India adopted its first competition law way back in 1969 in the form of Monopolies and Restrictive Trade Practices Act (MRTP). The Monopolies and Restrictive Trade Practices Bill was introduced in the Parliament in the year 1967 and the same was referred to the Joint Select Committee. The MRTP Act, 1969 came into force, with effect from, 1 June, 1970. However, with the changing nature of business, market, economy on the whole within and outside India, there was felt a necessity to replace the obsolete law by the new competition law and hence the MRTP Act was replaced with the Competition Act of 2002.

The enactment of MRTP Act, 1969 was based on the socio – economic philosophy enshrined in the Directive Principles of State Policy contained in the Constitution of India. The MRTP Act, 1969 underwent amendments in 1974, 1980, 1982, 1984, 1986, 1988 and 1991. The amendments introduced in the year 1982 and 1984 were based on the recommendations of the Sachar Committee, which was constituted by the Govt. of India under the Chairmanship of Justice Rajinder Sachar in the year 1977.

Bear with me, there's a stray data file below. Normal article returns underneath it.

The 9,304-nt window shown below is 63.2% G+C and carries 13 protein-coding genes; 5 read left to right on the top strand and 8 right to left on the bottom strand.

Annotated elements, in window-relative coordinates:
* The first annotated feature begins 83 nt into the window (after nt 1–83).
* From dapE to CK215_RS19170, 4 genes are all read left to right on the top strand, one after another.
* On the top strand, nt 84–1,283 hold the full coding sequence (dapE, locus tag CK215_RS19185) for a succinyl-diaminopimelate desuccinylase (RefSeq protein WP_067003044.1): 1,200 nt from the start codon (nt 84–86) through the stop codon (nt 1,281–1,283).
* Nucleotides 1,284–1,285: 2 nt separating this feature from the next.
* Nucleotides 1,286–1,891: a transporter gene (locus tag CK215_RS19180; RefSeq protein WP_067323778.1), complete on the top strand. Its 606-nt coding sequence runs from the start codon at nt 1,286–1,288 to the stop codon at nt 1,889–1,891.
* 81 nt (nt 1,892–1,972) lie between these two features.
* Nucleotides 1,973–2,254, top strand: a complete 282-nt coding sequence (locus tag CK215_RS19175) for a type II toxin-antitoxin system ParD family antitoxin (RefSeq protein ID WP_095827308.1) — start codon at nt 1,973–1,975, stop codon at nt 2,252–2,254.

The Sachar Committee pointed out that advertisements and sales promotions having become well established modes of modern business techniques, representations through such advertisements to the consumer should not become deceptive. The Committee also noted that fictitious bargain was another common form of deception and many devices were used to lure buyers into believing that they were getting something for nothing or at a nominal value for their money. The Committee recommended that an obligation is to be cast on the seller to speak the truth when he advertises and also to avoid half-truth, the purpose being preventing false or misleading advertisements.

However, as the times changed, the need was felt for a new competition law. With introduction of new economic policy and opening up of the Indian market to the world, there was a need to shift focus from curbing monopolies to promoting competition in the Indian market.